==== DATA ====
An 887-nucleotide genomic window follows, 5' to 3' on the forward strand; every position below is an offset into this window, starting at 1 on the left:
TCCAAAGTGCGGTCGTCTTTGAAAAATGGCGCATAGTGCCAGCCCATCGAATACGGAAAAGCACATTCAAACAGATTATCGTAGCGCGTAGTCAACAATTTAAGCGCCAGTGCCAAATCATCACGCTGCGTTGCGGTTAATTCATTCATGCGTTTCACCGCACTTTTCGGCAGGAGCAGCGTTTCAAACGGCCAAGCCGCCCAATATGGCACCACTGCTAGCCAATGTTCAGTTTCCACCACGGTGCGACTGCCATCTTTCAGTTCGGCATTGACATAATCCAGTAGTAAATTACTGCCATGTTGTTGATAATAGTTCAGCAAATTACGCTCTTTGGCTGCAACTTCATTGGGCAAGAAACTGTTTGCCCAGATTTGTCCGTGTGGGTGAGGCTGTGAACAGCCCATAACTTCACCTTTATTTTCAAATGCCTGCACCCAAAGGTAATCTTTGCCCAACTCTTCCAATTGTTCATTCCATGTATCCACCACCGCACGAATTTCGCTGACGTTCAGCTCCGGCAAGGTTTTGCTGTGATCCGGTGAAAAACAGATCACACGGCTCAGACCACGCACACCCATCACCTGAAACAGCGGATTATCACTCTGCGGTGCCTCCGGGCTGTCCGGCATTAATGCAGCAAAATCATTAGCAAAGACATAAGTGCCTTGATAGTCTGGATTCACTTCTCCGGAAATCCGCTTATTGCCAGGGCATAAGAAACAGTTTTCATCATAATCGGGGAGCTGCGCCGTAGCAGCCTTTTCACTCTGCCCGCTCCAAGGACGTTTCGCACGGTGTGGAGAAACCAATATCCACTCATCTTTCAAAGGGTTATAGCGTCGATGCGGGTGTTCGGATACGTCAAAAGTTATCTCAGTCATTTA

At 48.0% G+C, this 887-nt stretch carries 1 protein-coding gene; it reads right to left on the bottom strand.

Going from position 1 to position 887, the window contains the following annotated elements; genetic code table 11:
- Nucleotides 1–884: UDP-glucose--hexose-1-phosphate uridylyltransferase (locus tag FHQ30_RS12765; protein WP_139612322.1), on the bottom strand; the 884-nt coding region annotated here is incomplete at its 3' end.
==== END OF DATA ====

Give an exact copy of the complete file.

An 887-nucleotide genomic window follows, 5' to 3' on the forward strand; every position below is an offset into this window, starting at 1 on the left:
TCCAAAGTGCGGTCGTCTTTGAAAAATGGCGCATAGTGCCAGCCCATCGAATACGGAAAAGCACATTCAAACAGATTATCGTAGCGCGTAGTCAACAATTTAAGCGCCAGTGCCAAATCATCACGCTGCGTTGCGGTTAATTCATTCATGCGTTTCACCGCACTTTTCGGCAGGAGCAGCGTTTCAAACGGCCAAGCCGCCCAATATGGCACCACTGCTAGCCAATGTTCAGTTTCCACCACGGTGCGACTGCCATCTTTCAGTTCGGCATTGACATAATCCAGTAGTAAATTACTGCCATGTTGTTGATAATAGTTCAGCAAATTACGCTCTTTGGCTGCAACTTCATTGGGCAAGAAACTGTTTGCCCAGATTTGTCCGTGTGGGTGAGGCTGTGAACAGCCCATAACTTCACCTTTATTTTCAAATGCCTGCACCCAAAGGTAATCTTTGCCCAACTCTTCCAATTGTTCATTCCATGTATCCACCACCGCACGAATTTCGCTGACGTTCAGCTCCGGCAAGGTTTTGCTGTGATCCGGTGAAAAACAGATCACACGGCTCAGACCACGCACACCCATCACCTGAAACAGCGGATTATCACTCTGCGGTGCCTCCGGGCTGTCCGGCATTAATGCAGCAAAATCATTAGCAAAGACATAAGTGCCTTGATAGTCTGGATTCACTTCTCCGGAAATCCGCTTATTGCCAGGGCATAAGAAACAGTTTTCATCATAATCGGGGAGCTGCGCCGTAGCAGCCTTTTCACTCTGCCCGCTCCAAGGACGTTTCGCACGGTGTGGAGAAACCAATATCCACTCATCTTTCAAAGGGTTATAGCGTCGATGCGGGTGTTCGGATACGTCAAAAGTTATCTCAGTCATTTA

At 48.0% G+C, this 887-nt stretch carries 1 protein-coding gene; it reads right to left on the bottom strand.

Going from position 1 to position 887, the window contains the following annotated elements; genetic code table 11:
- Nucleotides 1–884: UDP-glucose--hexose-1-phosphate uridylyltransferase (locus tag FHQ30_RS12765; protein WP_139612322.1), on the bottom strand; the 884-nt coding region annotated here is incomplete at its 3' end.